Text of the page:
The software infrastructure developer for cross-platform gaming, PlayerScale, has just announced that its users now number over 100 million.
The Belmont, California startup was only founded in 2011 but is now healthily cash-flow positive, which isn’t bad for a self-funded outfit that most gamesters will be unaware that they’re using. Its focus on building architecture places it as a backend service for game developers, so it’s unlikely that many amongst those 100 million consider themselves as PlayerScale users, even though that’s exactly what they are.
Why game developers like PlayerScale
As any astute business development associate, chief technology officer or product manager can tell you, when you’ve got 100 million players using your tools, you’re reaching an impressively broad audience. The likelihood is that this figure represents unique users, not simply repeats: PlayerScale’s CEO, Jesper Jensen, explains that users log-in through Facebook after creating in-game profiles. That means there may be a few repeats but most of those 100 million are unique users.
The startup offers a solution to gaming companies, many of which find that backend infrastructure development eats up more than half of their game production time. With PlayerScale, these companies are spared such tedious time lags: the platform not only offers in-game chat, multiplayer support, player matchmaking, data management and integration with payments systems, it also works on console, PC/Mac, browser-based and mobile games.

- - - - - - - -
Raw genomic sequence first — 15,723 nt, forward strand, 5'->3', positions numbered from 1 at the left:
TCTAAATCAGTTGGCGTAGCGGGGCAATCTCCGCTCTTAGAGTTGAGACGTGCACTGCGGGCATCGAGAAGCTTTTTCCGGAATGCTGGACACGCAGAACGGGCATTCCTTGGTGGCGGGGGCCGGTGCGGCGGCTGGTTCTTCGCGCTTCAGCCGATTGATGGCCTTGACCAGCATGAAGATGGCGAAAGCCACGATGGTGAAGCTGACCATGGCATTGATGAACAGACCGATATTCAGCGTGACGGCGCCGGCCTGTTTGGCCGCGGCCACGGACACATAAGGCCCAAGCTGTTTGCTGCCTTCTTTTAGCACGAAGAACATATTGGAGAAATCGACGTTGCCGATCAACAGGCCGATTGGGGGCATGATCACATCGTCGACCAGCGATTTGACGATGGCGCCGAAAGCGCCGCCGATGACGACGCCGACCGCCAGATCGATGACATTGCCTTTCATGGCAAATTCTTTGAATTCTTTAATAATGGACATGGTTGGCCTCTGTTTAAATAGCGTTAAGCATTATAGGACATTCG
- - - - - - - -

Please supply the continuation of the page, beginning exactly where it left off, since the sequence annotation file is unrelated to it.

“The rapid proliferation of multiple platforms combined with users wanting to access their games anywhere and on any device has created a challenge for developers over the last year. PlayerScale was designed from the ground up to give users continuous content across all devices making the gaming experience richer while giving developers the ability to build user loyalty and increase revenues across their gaming portfolio.”
Onwards and upwards
The firm’s chief revenue officer is likely to be very pleased with its growth: it’s currently being implemented on 4,000 games devised by more than 2,600 game developers, including big names like Con Artist Games, 505 games and SGN (Social Gaming Network).
A major goal of the company, according to Jensen, is to free game developers to concentrate on the creative aspects of game construction by taking care of the backend software infrastructure. And it seems that more and more game developers are catching on to that message.